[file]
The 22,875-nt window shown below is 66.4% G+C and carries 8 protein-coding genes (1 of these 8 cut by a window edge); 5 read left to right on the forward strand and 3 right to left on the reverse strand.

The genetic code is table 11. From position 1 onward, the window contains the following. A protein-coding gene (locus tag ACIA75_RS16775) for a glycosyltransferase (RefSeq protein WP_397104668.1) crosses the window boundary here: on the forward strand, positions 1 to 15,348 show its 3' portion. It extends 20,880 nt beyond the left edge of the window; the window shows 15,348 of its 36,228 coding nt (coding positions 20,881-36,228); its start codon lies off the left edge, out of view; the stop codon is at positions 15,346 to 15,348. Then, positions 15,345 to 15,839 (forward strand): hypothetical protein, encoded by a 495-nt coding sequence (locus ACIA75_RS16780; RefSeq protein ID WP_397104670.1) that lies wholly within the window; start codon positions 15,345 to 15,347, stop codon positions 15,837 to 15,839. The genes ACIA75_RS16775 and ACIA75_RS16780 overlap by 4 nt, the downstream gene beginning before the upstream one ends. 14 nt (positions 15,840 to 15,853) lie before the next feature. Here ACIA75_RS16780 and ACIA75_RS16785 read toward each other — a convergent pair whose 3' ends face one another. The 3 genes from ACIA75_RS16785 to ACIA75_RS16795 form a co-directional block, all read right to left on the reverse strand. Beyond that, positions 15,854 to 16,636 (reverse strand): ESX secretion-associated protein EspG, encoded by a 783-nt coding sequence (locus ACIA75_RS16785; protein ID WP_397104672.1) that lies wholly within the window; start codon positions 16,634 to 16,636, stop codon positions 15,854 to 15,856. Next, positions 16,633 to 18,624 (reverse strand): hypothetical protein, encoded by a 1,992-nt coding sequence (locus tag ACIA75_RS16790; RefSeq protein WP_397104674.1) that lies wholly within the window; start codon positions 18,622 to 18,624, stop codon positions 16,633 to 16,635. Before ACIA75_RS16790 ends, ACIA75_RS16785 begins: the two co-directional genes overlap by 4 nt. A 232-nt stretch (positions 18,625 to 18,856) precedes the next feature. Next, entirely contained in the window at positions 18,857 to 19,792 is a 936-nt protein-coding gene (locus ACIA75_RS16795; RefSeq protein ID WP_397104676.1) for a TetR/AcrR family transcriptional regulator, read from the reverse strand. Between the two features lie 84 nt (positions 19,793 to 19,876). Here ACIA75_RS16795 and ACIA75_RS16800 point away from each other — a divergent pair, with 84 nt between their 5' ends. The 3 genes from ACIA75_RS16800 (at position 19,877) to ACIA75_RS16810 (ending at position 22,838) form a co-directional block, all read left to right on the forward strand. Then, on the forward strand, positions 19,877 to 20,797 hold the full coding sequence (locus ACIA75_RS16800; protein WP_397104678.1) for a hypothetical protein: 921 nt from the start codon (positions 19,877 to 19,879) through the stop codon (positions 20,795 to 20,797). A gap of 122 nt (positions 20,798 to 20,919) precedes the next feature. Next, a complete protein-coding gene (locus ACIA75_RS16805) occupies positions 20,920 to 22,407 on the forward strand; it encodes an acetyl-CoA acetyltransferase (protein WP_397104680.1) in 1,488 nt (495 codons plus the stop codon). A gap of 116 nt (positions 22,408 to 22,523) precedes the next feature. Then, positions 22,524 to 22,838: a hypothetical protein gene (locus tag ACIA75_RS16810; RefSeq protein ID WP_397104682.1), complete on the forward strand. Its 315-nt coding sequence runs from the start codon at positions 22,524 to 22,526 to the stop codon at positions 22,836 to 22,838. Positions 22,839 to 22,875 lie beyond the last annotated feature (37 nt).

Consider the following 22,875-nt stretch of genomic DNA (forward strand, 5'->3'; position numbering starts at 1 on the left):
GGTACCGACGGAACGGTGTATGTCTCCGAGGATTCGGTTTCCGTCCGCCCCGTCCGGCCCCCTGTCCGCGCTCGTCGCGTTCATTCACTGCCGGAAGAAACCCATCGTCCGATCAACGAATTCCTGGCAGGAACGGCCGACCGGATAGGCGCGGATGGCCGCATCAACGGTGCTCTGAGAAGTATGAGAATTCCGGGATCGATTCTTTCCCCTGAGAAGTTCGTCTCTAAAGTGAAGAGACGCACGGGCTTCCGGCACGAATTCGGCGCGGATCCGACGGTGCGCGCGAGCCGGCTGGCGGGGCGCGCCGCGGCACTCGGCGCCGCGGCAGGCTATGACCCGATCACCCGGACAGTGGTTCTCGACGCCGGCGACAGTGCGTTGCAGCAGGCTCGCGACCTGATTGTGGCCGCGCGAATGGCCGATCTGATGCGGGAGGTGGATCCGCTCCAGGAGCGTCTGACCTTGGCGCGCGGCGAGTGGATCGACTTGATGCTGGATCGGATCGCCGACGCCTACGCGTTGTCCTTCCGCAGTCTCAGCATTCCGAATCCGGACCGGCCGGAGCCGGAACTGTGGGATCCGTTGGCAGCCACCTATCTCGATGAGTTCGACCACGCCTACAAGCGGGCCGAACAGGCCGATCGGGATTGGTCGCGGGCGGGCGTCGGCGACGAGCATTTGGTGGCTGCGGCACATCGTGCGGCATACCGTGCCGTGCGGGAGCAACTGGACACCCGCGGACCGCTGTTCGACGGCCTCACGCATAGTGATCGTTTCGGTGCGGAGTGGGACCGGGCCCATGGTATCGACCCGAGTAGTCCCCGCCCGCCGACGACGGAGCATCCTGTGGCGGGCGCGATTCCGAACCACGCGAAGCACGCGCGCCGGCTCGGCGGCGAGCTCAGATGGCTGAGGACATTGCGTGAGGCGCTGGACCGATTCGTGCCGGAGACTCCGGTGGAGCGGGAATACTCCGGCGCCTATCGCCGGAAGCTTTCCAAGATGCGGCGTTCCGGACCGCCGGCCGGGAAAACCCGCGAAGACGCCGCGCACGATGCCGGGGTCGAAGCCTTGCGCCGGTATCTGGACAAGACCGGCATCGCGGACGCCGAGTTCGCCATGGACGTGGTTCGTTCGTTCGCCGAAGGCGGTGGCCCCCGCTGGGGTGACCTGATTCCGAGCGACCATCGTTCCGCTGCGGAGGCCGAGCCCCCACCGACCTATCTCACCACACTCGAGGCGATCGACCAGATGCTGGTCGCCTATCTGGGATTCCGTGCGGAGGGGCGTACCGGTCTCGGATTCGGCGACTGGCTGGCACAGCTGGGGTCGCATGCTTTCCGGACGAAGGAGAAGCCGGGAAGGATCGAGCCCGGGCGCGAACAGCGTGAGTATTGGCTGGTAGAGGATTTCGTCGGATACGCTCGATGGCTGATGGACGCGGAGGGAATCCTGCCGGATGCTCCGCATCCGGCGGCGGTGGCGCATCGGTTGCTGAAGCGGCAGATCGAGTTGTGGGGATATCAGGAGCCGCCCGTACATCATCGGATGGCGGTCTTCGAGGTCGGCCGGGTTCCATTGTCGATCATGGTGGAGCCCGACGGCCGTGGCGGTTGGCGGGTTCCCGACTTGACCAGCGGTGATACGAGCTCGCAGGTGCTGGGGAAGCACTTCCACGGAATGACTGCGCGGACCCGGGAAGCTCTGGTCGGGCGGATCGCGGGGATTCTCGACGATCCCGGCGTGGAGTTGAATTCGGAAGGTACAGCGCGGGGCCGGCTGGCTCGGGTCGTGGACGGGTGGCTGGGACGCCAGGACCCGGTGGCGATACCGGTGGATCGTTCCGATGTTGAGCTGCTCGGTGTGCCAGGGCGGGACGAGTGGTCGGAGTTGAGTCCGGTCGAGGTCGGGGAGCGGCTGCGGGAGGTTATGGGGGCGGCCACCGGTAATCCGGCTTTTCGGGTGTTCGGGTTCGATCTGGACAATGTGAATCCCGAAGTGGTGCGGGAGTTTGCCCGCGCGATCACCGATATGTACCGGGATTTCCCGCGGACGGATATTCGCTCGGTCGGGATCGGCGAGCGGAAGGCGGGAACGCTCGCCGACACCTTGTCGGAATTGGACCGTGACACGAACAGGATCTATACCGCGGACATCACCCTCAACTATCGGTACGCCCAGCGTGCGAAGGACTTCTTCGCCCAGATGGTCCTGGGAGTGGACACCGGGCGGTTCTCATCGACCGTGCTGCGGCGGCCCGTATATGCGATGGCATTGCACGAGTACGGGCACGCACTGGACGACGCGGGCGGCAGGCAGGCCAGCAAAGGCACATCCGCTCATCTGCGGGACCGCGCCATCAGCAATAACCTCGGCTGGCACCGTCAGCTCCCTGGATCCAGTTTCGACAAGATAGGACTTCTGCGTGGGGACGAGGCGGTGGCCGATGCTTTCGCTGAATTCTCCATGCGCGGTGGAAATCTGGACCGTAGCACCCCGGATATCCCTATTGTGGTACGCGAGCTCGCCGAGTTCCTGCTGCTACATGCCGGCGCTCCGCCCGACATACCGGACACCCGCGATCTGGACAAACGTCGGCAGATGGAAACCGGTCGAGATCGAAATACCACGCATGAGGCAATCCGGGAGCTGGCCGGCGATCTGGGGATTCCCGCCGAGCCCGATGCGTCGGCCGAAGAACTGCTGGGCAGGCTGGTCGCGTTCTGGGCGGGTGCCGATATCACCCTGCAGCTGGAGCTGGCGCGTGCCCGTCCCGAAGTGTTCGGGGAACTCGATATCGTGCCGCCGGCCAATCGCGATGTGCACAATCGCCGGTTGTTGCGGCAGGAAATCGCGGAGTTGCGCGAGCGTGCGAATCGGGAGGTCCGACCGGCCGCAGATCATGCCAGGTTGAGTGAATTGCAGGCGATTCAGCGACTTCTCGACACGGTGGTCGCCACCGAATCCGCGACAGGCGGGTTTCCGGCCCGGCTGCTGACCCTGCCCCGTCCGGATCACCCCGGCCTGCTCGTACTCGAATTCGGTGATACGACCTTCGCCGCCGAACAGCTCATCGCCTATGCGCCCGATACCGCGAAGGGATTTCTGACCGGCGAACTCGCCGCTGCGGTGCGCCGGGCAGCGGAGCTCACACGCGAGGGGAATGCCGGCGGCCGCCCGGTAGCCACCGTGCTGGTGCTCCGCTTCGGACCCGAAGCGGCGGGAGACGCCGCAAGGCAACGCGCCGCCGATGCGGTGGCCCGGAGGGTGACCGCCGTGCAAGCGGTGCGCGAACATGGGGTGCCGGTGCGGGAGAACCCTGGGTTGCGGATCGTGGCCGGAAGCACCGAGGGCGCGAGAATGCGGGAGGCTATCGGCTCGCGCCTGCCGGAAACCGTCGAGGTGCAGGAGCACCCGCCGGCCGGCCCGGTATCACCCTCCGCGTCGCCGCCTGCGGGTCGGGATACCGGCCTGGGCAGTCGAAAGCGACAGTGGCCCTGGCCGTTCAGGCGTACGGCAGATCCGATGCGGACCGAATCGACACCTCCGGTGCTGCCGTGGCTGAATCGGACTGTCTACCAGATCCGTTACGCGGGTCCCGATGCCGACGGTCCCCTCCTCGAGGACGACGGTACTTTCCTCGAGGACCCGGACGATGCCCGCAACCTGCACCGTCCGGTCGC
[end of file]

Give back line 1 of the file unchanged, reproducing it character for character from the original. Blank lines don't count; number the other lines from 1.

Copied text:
The 22,875-nt window shown below is 66.4% G+C and carries 8 protein-coding genes (1 of these 8 cut by a window edge); 5 read left to right on the forward strand and 3 right to left on the reverse strand.